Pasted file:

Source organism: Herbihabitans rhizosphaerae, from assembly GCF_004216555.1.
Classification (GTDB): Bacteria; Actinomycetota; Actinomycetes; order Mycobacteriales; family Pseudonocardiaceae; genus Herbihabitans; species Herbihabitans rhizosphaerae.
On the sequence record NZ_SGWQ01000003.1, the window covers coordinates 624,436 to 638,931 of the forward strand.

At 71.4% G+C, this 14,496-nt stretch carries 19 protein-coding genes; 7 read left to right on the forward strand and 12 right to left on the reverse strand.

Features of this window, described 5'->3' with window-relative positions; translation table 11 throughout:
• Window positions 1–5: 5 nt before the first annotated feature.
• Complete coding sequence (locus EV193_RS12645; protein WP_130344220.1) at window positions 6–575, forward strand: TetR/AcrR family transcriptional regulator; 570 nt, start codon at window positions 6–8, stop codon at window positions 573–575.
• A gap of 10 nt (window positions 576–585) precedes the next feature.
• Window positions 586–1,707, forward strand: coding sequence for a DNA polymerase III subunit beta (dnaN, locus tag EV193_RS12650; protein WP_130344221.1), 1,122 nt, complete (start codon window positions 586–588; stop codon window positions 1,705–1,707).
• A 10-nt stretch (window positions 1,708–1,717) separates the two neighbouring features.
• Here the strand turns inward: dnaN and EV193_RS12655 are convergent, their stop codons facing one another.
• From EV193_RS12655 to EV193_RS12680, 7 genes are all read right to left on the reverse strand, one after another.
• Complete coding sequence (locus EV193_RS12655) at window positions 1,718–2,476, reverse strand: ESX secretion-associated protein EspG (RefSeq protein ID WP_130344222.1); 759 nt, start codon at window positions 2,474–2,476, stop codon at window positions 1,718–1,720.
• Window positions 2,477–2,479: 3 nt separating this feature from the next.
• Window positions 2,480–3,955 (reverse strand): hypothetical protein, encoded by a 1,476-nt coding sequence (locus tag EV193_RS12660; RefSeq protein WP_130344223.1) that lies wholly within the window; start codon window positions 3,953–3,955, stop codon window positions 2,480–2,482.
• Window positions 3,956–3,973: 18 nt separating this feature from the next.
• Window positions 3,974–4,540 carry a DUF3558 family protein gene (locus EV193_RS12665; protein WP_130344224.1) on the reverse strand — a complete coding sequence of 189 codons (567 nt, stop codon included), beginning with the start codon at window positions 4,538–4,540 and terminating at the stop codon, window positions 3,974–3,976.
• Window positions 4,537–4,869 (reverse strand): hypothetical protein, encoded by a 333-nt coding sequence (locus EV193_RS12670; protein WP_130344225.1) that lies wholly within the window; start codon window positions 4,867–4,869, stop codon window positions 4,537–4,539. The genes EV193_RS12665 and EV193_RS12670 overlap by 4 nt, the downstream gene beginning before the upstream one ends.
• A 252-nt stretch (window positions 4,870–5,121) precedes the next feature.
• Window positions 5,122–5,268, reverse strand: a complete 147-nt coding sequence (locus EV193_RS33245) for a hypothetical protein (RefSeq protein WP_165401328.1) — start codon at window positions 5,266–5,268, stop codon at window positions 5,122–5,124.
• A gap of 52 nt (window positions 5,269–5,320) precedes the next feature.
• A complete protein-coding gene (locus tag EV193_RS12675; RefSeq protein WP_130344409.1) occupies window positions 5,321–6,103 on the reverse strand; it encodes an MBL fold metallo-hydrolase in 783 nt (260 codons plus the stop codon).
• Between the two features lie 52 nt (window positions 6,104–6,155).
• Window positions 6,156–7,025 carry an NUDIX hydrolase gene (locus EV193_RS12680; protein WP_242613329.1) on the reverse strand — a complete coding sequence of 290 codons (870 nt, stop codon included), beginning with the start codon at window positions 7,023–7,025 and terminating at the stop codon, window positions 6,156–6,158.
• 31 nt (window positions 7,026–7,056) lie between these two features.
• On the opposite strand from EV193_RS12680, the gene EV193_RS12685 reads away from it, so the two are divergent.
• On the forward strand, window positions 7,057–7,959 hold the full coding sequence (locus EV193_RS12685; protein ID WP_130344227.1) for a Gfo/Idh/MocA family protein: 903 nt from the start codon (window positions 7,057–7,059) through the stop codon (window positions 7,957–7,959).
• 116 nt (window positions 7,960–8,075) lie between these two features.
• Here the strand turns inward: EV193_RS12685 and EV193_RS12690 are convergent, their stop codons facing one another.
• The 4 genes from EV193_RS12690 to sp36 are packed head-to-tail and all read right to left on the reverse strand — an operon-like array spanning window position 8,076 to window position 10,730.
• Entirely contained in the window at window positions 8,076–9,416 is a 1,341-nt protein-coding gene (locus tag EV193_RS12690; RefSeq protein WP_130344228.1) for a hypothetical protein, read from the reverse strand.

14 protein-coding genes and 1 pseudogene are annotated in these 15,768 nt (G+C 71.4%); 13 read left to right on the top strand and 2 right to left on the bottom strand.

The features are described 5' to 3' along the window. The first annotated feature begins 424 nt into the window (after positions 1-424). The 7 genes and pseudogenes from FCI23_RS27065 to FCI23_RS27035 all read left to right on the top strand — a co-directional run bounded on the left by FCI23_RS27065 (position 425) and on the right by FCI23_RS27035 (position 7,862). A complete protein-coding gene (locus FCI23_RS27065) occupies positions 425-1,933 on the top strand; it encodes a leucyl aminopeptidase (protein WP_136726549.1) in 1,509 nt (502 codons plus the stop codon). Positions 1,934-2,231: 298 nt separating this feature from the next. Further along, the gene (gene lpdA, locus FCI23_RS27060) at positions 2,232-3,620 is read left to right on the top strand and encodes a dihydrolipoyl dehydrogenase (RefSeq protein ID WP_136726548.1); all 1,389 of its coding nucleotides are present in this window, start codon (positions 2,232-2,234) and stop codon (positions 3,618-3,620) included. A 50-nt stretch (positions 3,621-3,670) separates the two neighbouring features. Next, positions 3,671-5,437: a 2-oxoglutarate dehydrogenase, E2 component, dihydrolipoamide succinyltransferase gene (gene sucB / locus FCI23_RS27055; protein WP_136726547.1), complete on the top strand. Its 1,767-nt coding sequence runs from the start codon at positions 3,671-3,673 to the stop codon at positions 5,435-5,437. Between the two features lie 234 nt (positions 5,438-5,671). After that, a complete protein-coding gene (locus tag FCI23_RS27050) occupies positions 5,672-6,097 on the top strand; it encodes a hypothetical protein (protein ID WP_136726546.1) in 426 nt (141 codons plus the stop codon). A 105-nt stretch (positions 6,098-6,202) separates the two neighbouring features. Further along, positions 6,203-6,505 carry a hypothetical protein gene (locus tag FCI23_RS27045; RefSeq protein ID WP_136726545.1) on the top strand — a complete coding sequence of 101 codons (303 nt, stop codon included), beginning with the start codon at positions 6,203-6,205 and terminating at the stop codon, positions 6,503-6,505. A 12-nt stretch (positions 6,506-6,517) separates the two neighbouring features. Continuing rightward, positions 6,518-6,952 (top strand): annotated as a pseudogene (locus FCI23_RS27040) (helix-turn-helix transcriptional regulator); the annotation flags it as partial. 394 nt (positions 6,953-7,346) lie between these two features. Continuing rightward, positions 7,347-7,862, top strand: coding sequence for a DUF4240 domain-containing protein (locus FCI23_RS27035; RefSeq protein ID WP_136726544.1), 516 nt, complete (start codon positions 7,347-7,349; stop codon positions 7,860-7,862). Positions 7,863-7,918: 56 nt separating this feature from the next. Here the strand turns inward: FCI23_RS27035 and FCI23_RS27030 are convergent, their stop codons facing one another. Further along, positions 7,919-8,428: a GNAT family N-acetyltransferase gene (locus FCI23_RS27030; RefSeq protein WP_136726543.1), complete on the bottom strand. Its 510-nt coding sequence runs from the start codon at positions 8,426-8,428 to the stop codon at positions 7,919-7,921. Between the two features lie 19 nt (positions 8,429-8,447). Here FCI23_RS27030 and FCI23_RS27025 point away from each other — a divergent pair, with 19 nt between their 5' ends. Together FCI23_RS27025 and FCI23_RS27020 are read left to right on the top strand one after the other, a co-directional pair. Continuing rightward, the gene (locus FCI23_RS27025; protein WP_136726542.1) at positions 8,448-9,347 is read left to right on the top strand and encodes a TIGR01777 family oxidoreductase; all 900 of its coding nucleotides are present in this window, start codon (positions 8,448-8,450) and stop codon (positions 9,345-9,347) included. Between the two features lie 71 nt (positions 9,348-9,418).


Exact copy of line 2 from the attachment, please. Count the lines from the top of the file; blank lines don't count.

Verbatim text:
Classification (GTDB): Bacteria; Actinomycetota; Actinomycetes; order Mycobacteriales; family Pseudonocardiaceae; genus Herbihabitans; species Herbihabitans rhizosphaerae.